- Six-way power-adjustable driver’s seat and four-way power-adjustable front passenger’s seat
- 7.0-inch infotainment system with satellite navigation and traffic updates with DAB+ digital radio and 360-degree ‘Around View’ camera system with moving object detection
- Push-button start and keyless entry
Inside the cabin there's still a premium feel, but it's let down in some areas. The seats are very comfortable and hug the occupants nicely once seated, but things go downhill when you poke around the cabin.
Piano black around the gear shifter surrounds and infotainment system looks a bit cheap and gets dirty quite easily (we don't know why manufacturers persist with piano black finishes). Some of the dashboard surrounds feel a bit low rent, but things improve with soft-touch knee protection around the centre tunnel and the top of the centre console, and a cool-looking steering wheel that sits nicely in the hand and features a flat bottom.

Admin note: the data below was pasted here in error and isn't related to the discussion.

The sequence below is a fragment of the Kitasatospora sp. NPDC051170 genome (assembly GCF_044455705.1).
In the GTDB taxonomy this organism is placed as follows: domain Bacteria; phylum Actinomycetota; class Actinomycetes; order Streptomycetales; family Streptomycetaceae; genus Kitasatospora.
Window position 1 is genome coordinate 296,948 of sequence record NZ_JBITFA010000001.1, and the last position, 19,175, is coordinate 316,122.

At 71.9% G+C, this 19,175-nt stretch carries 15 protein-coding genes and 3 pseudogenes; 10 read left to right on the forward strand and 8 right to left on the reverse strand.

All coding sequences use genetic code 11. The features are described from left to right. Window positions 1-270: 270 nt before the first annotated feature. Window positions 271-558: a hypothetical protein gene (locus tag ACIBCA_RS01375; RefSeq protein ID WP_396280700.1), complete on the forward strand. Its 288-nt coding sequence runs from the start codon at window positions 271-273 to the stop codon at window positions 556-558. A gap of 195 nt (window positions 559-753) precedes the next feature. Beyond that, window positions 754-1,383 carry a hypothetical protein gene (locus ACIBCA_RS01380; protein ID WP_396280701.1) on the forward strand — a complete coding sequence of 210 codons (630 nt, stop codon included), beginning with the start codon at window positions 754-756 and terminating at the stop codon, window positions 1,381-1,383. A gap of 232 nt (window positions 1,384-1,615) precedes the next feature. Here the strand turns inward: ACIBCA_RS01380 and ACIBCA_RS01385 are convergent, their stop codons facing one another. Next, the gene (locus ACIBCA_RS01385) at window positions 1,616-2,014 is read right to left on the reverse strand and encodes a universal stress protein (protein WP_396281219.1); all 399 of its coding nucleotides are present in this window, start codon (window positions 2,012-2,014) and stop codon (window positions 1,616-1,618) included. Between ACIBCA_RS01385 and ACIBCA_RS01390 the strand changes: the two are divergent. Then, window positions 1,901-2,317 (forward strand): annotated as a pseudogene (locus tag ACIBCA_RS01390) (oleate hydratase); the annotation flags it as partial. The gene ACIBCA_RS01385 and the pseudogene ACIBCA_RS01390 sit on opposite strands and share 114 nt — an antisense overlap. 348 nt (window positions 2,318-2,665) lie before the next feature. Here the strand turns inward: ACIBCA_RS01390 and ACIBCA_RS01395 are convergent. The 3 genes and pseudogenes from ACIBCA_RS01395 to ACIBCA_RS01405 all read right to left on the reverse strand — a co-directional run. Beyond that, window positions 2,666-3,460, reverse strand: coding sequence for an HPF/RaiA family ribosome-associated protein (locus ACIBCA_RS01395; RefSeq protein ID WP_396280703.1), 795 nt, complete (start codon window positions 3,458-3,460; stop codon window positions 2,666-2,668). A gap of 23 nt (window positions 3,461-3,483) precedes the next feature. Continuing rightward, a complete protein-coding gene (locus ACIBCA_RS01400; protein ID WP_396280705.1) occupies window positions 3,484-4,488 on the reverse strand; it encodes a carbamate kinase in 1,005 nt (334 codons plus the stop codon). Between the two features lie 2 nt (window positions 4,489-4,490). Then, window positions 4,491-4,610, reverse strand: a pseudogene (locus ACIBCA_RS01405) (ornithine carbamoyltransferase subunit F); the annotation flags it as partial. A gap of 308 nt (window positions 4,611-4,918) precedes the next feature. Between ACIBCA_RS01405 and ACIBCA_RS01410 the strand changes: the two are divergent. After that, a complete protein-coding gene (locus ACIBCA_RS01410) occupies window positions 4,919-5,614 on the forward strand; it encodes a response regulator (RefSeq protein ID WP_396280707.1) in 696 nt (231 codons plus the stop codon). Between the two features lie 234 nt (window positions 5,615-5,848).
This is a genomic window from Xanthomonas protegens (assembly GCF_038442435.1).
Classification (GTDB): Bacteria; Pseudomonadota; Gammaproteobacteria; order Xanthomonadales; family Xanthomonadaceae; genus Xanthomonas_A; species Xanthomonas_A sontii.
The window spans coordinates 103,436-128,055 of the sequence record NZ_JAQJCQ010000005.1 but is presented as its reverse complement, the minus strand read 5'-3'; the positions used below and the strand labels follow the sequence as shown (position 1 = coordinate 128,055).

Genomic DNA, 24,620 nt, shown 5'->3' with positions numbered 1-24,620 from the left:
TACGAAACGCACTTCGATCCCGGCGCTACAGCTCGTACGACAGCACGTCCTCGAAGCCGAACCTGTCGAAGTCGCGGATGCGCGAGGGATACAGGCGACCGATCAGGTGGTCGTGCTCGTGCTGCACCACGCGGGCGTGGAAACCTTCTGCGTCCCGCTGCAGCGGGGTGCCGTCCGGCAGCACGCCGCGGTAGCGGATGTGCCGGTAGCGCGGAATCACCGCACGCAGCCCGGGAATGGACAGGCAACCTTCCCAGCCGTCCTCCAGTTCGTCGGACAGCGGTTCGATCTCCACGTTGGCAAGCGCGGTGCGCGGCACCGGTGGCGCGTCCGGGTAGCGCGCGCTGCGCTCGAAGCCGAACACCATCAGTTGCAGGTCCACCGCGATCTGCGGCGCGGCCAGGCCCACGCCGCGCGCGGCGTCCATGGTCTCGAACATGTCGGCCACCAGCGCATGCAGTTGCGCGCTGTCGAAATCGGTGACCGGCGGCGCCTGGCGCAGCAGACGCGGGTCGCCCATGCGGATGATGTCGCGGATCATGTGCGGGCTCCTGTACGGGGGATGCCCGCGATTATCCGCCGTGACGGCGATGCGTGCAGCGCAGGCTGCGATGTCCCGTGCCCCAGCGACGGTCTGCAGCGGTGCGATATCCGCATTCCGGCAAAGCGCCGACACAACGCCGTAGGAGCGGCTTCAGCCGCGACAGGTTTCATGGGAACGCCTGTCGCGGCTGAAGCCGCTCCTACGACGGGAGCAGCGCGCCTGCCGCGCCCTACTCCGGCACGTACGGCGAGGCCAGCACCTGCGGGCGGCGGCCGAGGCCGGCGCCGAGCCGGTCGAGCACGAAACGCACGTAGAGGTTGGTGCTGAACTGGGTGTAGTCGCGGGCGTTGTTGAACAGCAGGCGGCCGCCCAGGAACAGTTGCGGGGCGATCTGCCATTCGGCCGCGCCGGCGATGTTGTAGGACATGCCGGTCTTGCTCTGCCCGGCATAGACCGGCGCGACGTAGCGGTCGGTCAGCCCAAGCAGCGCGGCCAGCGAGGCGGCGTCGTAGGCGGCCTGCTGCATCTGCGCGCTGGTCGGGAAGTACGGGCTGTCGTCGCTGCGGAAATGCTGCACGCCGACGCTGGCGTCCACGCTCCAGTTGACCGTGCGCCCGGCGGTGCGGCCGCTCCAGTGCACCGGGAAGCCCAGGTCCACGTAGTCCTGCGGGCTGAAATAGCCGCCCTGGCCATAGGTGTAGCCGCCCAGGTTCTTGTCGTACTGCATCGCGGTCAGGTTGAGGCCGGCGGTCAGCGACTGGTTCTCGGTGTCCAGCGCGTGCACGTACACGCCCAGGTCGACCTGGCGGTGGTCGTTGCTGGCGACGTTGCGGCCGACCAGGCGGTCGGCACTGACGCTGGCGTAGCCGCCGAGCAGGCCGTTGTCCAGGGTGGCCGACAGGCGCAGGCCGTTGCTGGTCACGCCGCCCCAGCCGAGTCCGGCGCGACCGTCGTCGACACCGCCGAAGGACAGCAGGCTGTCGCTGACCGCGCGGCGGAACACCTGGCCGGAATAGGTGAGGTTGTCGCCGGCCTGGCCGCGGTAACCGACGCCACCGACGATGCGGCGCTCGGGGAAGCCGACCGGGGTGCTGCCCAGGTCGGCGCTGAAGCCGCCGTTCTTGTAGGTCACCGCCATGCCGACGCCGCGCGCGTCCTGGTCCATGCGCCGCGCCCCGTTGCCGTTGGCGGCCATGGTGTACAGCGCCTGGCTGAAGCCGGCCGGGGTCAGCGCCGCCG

Infotainment comes courtesy of a system that seriously lags behind its competitors in this segment. It measures 7.0 inches and features a touchscreen. The navigation is easy to use, but the graphics are very low rent and leave a lot to be desired. You won't find smartphone connectivity like Apple CarPlay and Android Auto either – a simple feature that would solve the poor functionality of the system.
Nissan does offer a service called NissanConnect that's free for three years, but it's limited to features like Facebook, Twitter, Google search and Trip Advisor.
There's a 360-degree camera too, but again the quality of the graphics is very poor. It's hard to make out anything on the screen, which makes this feature somewhat redundant. It's made worse by the fact there are no front or rear parking sensors.
Gripes with the cameras and infotainment system aside, it has a cracking eight-speaker Bose sound system with DAB+ tuning. It's actually one of the better sound systems in this segment.